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Editorial: College debt continues to be a big problem

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Student loan debt is a growing problem in Minnesota and across the country, according to a new report from the Pew Research Center.

College enrollment has been growing, as those who can't find jobs go back to school, and student debt now affects nearly 1 in 5 U.S. households.

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The young and the poor are carrying the heaviest loads.

In Minnesota, 71 percent of students were in debt in 2010, carrying an average burden of $29,000. Nationwide, about two-thirds of students were in debt, with the average debt at $25,000.

Nationwide, the analysis by the Pew Research Center found that more than 22 million households, about 19 percent, carried college debt in 2010. That's twice as many as in 1989.

In 2007, just prior to the recession, about 15 percent of U.S. households had college debt. The increase from 2007 to 2010 was the largest three-year hike in student debt in more than 20 years.

Higher tuition costs are to blame, along with growing college enrollment during the economic bad times. The poor feel the burden the most: Lower-income people in search of higher-wage jobs are enrolling in community colleges, public universities and other schools as a way to increase their odds of landing a decent job.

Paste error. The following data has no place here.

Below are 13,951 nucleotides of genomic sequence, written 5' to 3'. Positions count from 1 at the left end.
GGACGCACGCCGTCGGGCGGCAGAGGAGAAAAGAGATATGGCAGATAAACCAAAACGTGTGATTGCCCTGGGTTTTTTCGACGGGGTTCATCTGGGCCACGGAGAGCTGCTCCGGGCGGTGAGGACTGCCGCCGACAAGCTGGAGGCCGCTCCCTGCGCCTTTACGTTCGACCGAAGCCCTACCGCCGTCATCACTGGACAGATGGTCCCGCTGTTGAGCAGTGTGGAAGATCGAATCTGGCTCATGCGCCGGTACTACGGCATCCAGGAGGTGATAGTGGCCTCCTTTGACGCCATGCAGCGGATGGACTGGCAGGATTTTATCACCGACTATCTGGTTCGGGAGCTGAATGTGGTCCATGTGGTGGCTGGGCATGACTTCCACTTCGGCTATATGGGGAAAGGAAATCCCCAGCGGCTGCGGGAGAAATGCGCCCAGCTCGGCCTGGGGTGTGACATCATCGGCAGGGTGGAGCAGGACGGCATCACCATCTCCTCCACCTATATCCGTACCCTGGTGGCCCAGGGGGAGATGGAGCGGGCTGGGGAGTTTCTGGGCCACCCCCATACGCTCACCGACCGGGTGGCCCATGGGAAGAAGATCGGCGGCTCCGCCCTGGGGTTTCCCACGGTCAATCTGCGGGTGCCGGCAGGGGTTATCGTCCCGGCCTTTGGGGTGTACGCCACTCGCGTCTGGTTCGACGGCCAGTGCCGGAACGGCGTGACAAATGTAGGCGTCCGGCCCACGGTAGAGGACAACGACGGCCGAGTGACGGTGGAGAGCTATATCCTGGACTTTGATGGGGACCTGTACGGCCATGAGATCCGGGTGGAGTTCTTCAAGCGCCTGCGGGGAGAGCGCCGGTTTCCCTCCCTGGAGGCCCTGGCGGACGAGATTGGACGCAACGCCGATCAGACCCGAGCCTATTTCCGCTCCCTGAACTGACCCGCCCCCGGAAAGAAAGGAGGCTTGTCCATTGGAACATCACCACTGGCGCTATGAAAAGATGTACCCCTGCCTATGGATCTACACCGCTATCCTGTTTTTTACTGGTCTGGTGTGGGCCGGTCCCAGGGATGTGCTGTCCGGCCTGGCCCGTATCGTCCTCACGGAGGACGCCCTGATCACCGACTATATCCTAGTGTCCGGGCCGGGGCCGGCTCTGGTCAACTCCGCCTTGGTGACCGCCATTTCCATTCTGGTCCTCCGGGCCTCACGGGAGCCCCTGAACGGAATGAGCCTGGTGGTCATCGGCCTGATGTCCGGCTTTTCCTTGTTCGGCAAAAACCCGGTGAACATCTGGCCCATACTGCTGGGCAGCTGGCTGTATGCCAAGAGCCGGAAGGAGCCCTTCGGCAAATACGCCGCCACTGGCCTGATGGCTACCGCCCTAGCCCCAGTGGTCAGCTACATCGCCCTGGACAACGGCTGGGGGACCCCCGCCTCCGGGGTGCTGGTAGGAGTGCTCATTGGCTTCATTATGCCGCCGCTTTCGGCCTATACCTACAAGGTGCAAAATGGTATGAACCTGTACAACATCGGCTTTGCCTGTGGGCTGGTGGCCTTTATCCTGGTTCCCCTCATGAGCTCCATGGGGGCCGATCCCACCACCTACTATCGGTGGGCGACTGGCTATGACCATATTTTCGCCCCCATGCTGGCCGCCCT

But college debt has also hammered the well-to-do, who are straining to pay for expensive private colleges. Rich or poor, fewer college students than before are able to step into good-paying jobs after they graduate, due to the troubled economy.

So debt has jumped among lower-income households -- many college grads are stuck with part-time jobs or are going on to graduate school, according to Pew.

As a share of household income, the debt burden was the greatest for the poorest 20 percent of households, or those making less than $21,044, according to the Associated Press.

In all, 40 percent of U.S. households headed by someone younger than age 35 owed college debt, the highest share of any age group.

The study released Wednesday is based on the Survey of Consumer Finances, conducted every three years and sponsored by the Federal Reserve.

Some of the tuition increases reflect states stepping away from their traditional funding of higher education, leaving students to foot the bill.

But whether college costs should be cut or state funding increased, the high price of schooling, and the student debt it creates -- are an increasingly serious problem for everybody.

DETROIT LAKES NEWSPAPERS

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